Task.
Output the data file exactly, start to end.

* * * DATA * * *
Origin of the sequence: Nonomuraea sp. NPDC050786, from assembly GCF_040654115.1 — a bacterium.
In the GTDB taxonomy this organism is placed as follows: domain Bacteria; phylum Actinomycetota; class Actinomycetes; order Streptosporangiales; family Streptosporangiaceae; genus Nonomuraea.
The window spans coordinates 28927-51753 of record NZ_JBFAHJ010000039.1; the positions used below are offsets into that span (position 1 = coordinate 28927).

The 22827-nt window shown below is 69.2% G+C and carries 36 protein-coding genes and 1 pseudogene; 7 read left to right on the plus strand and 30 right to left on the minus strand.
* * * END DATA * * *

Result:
Origin of the sequence: Nonomuraea sp. NPDC050786, from assembly GCF_040654115.1 — a bacterium.
In the GTDB taxonomy this organism is placed as follows: domain Bacteria; phylum Actinomycetota; class Actinomycetes; order Streptosporangiales; family Streptosporangiaceae; genus Nonomuraea.
The window spans coordinates 28927-51753 of record NZ_JBFAHJ010000039.1; the positions used below are offsets into that span (position 1 = coordinate 28927).

The 22827-nt window shown below is 69.2% G+C and carries 36 protein-coding genes and 1 pseudogene; 7 read left to right on the plus strand and 30 right to left on the minus strand.